The Hospitality industry is notorious for high rates of employee burnout. With most job roles being highly labor-intensive and emotionally-consuming due to intense interpersonal relationships, Hospitality employees encounter higher burnout rates than most other industries.
Mayo Clinic describes burnout as a state of physical or emotional exhaustion that also involves a sense of reduced accomplishment and loss of personal identity. Some burnout symptoms include loss of sleep or insomnia, lack of satisfaction from achievements at work, cynicism towards your job, a decrease in energy and productivity, and difficulty concentrating.
Despite its prevalence in hospitality, a significant amount of research has been invested in understanding the nature of burnout and how it can be avoided. Below are a few useful suggestions to help prevent professional fatigue and mitigate overwhelming feelings of burnout.
1. Build a Strong Social Support Network
A 2019 study that focused on burnout and employee performance in Hospitality looked directly at the role of social capital. This social capital construct can be simplified as the goodwill, fellowship, sympathy, and social intercourse an individual has in their daily life. The OECD defines social capital as networks that combine shared norms, values, and understandings that facilitate cooperation within or among groups.
So how does social capital play a role in Hospitality employee burnout? The study mentioned above revealed that social capital has a substantial negative influence on job burnout and a significant positive impact on employee performance. In other words, cultivating greater social capital can pay dividends in mitigating burnout while maximizing performance.
Social capital can be translated into social support or the people that make your social connections throughout your day to day life. This includes the people you work and cooperate with on the job as well as the individuals you enjoy life outside of work.
The Harvard Business Review compiled expert advice that outlines many actionable things you can do to build the social support needed to thrive at work. Some of these include:
- Starting small. Develop closer relationships with one or two people at work to start.
- Making the time. Put forth a conscious effort to set aside time for relationship-building.
- Asking questions. Make it less about you and more about developing a shared connection.
- Using the time before meetings. Embrace the intention of not just getting the work done but connecting.
- Being authentic and realistic. Be sincerely interested in cultivating relationships and mindful about approaching people in a way that aligns with your personality.
In addition to working in the Hospitality industry, research shows that developing a strong social support network — having people in your life you can talk to, spend time with, and get help from — makes people mentally and physically healthier.
2. Get Sufficient Sleep
Not getting enough sleep is one of the most common contributors to burnout. If you are burning the candle at both ends, burnout is ultimately inevitable. Difficulty sleeping can also be an indication that your body has too much adrenaline built up.
The Dalai Lama’s saying that “sleep is the best meditation” is widely repeated and for a good reason. Sleep gives the body and mind a chance to recover from the day and to rejuvenate for the day ahead. There are many ways to improve your sleep habits but start with the basics to avoid burnout.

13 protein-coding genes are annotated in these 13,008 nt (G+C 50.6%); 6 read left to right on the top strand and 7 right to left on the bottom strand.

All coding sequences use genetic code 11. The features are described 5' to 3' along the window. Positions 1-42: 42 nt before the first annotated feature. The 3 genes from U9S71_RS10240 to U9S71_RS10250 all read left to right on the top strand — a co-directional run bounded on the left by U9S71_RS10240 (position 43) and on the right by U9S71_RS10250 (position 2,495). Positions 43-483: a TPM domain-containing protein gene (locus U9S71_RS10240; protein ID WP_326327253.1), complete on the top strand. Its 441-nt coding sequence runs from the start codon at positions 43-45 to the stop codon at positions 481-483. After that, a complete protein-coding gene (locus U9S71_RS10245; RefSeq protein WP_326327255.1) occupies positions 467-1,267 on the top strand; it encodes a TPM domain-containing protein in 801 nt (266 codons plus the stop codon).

- Maintain a consistent routine. This is the recipe for quality sleep and overall health. Have a bedtime and a waking time and stick to it as much as you possibly can.
- Avoid caffeine, sugar, and alcohol immediately before bed. This does not have to be a rule for every day of your life, but the more you can do this, the better you will feel.
- Get at least 7 hours of sleep. According to the National Sleep Foundation>, sleeping less than six hours each night is one of the best predictors of on-the-job burnout.
- The bed is a sanctuary for sleep and recovery. Don’t use your bed as an office or living room, and try to avoid scrolling through emails and social media before sleep.
For more ways to optimize sleep to minimize burnout, check out some of the tips Alicia Potts offers in this post.
3. Know What Recharges You
In addition to sleep and social support, you need to be in-tune with your personality and what best restores you as an individual to prevent burnout. Put simply, you need to know what recharges you and invest in those activities to avoid burnout.
But what fulfills these needs for you may be very different than what meets those needs for someone else. For example, someone who is highly introverted may require time alone to recharge. Someone who is highly extroverted, on the other hand, may need to spend time with friends or family after work to buffer feelings of burnout.
According to Robert L. Bogue, co-author of “Extinguish Burnout: A Practical Guide to Prevention and Recovery,” self-care is primarily dependent on the individual. “It is based on what helps them to feel more like they’re in their natural state, which is the thing, place, or feeling that would happen if there were no pressure on them — the thing they would want to do.”
For many Hospitality professionals, recharging might take the shape of an outdoor adventure, such as a long bike ride, a hike in the woods, or a paddle along the lakeshore. But for others, ideal restoration might involve more calming and meditative activities, such as journaling, gardening, or painting.
Bogue sums it up best when he says, “the more you know what truly aligns with who you are and honor that need, the less drained you will feel and the less likely you will burnout.”